If your cat has itchy ears, shakes her head, flattens her ears and has discharge from the ear canal — but no mite debris or live mites — check with your vet. It could be a yeast or bacterial infection or another type of ear problem.

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Originally Published: May 20, 2011

Ear Mites in Cats FAQ

How do you get rid of ear mites in cats?
You can get rid of ear mites in cats with a three-step process. First, clean the ear and get rid of as many critters as possible. Next, apply a few drops of ear mite medicine into the ear canal and massage gently with a cotton swab. Finally, add an over-the-counter ear mite medication to the ears and repeat the process everyday until the mites are gone.
How do you know if your cat has ear mites?
Your cat might have ear mites if they're shaking their head or scratching the backs and insides of their ears excessively. When you look inside the ears, you’ll see a dark-brown crumbly substance. You can gently remove as much debris as possible and check with a magnifier under a bright light to confirm.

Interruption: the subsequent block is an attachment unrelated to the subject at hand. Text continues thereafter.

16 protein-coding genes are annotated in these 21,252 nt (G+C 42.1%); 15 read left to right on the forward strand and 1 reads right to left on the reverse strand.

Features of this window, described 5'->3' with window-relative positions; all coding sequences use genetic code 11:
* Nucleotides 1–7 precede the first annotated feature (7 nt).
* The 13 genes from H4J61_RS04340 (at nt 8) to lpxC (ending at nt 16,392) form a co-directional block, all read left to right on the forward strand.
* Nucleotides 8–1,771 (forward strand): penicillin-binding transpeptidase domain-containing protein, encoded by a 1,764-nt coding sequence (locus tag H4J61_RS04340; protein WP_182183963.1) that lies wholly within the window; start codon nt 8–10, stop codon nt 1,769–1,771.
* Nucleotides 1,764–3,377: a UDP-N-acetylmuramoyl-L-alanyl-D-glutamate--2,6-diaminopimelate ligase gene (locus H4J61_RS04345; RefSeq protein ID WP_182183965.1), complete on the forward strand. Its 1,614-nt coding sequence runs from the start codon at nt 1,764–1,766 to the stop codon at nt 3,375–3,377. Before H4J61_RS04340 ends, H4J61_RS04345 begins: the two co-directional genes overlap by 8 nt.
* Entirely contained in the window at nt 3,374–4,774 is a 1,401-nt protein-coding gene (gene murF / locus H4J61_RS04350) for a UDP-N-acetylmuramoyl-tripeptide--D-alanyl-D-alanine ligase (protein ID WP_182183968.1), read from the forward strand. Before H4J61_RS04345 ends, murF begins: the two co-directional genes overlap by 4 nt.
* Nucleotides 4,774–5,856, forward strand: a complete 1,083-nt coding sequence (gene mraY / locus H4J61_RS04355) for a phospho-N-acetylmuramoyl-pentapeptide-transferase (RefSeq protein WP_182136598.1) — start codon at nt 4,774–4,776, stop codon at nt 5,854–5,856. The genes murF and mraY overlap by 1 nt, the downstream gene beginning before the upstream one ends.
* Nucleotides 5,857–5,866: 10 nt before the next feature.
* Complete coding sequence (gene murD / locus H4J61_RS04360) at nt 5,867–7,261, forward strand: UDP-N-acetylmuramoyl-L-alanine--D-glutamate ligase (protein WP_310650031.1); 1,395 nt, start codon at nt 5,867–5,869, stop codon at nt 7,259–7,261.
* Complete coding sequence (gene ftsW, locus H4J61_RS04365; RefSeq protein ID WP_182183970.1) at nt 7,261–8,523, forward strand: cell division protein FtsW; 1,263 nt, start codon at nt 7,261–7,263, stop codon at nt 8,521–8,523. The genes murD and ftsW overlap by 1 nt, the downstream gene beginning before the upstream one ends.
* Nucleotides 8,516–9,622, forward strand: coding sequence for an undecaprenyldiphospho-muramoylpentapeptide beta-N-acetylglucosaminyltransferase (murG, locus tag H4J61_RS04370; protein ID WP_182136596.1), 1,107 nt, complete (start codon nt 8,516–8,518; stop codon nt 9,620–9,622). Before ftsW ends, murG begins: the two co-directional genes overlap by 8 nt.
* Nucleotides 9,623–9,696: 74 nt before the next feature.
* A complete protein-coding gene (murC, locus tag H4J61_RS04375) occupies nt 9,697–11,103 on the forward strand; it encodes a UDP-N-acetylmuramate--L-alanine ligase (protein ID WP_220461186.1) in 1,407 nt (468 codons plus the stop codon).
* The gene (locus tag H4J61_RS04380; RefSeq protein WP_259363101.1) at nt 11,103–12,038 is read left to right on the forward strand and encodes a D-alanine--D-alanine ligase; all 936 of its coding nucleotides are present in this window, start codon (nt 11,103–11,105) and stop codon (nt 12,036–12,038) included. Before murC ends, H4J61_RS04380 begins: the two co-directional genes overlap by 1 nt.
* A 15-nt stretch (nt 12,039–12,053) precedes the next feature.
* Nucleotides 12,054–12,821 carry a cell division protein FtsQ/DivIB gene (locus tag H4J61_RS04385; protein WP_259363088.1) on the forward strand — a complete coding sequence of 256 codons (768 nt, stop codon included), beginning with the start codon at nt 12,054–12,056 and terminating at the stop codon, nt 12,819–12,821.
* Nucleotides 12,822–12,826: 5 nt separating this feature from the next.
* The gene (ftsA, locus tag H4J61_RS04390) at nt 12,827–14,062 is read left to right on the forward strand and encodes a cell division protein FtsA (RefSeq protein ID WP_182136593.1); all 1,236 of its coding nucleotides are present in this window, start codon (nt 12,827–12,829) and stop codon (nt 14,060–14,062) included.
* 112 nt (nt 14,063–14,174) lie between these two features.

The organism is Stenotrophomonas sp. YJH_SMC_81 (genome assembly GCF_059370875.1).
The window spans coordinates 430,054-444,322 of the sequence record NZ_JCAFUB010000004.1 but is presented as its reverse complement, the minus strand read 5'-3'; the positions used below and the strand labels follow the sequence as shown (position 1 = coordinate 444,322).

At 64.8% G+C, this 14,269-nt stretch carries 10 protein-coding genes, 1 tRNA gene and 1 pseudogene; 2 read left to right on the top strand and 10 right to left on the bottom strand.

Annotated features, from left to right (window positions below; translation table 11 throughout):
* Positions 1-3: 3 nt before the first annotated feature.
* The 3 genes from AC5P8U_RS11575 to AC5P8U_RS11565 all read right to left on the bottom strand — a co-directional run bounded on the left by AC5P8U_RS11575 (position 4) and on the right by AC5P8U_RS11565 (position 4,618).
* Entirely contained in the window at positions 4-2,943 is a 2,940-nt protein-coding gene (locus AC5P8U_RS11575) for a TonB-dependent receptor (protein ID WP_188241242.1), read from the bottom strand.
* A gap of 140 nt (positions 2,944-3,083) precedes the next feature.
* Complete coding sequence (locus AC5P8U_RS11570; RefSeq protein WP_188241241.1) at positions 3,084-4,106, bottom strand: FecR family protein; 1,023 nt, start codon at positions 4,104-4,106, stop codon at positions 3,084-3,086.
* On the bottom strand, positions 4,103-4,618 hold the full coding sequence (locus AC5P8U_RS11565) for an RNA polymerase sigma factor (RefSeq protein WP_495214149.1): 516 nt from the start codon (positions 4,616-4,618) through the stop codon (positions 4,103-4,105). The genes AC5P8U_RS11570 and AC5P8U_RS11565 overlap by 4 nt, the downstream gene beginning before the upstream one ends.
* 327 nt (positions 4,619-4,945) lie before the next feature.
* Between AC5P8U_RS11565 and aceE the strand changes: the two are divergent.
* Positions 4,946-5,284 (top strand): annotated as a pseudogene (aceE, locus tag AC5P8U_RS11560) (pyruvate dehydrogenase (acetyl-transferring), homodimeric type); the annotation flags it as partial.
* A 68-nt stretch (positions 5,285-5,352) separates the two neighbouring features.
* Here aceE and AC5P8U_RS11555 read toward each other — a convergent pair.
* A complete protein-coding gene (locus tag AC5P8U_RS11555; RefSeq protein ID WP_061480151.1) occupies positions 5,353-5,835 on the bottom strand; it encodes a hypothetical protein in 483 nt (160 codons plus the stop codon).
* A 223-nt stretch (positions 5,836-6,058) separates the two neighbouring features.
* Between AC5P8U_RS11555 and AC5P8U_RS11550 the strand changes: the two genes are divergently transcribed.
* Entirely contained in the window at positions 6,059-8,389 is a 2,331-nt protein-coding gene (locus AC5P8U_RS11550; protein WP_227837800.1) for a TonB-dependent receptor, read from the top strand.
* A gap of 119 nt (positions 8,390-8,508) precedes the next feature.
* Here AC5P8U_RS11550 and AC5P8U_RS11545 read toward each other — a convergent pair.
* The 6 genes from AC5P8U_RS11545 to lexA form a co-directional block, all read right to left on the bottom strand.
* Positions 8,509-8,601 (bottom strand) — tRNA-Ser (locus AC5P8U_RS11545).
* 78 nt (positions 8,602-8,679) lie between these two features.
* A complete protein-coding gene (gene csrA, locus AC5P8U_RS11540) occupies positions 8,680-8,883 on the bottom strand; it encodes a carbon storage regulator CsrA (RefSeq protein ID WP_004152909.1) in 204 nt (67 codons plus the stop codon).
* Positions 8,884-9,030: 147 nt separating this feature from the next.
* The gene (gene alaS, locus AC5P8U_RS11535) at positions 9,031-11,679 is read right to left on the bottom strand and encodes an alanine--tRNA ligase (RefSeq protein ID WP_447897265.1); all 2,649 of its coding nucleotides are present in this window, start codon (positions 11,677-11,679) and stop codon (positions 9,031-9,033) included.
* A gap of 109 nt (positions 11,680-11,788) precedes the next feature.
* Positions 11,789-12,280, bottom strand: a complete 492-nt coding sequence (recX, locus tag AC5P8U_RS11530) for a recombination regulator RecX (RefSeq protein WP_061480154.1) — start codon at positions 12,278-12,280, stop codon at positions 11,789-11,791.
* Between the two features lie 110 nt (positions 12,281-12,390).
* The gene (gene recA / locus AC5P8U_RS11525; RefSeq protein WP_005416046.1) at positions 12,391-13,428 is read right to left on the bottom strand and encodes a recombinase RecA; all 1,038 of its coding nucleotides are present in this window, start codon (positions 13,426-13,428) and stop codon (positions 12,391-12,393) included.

What medicine kills ear mites?
Any medicine or product that contains pyrethrins is effective in killing ear mites. However, it is toxic to cats, to be extremely cautious if you use it. Most vets now recommend using over-the-counter medications containing ivermectin instead.
Do you have to take your cat to the vet for ear mites?
If your home remedy for killing ear mites doesn't work, you should take your cat to the vet for treatment before it causes an ear infection.
What oil kills ear mites?
Oil won't kill ear mites.

Lots More Information

Related Articles

  • ASPCA. "Ear Mites." ASPCA Pet Care. 2011. (April 12, 2011)http://www.aspca.org/pet-care/cat-care/ear-mites.aspx
  • Companion Animal Parasite Council. "Ear Mites in Cats." CAPC. 2009. (April 13, 2011)http://www.petsandparasites.org/cat-owners/ear-mites.html
  • Drs. Foster & Smith Educational Staff. "Caring For Your Cat's Ears." Drs. Foster & Smith. 2011. (April 12, 2011)http://www.drsfostersmith.com/pic/article.cfm?aid=106
  • Eldgedge, Debra M., et al. "Cat Owner's Home Veterinary Handbook." Howell Book House. Dec. 10, 2007.
  • PetsMD. "Ear Mites in Cats and Dogs." Pets MD. 2011. (April 12, 2011)http://petsmd.com/Health/Cats-And-Dogs/Ear-Mites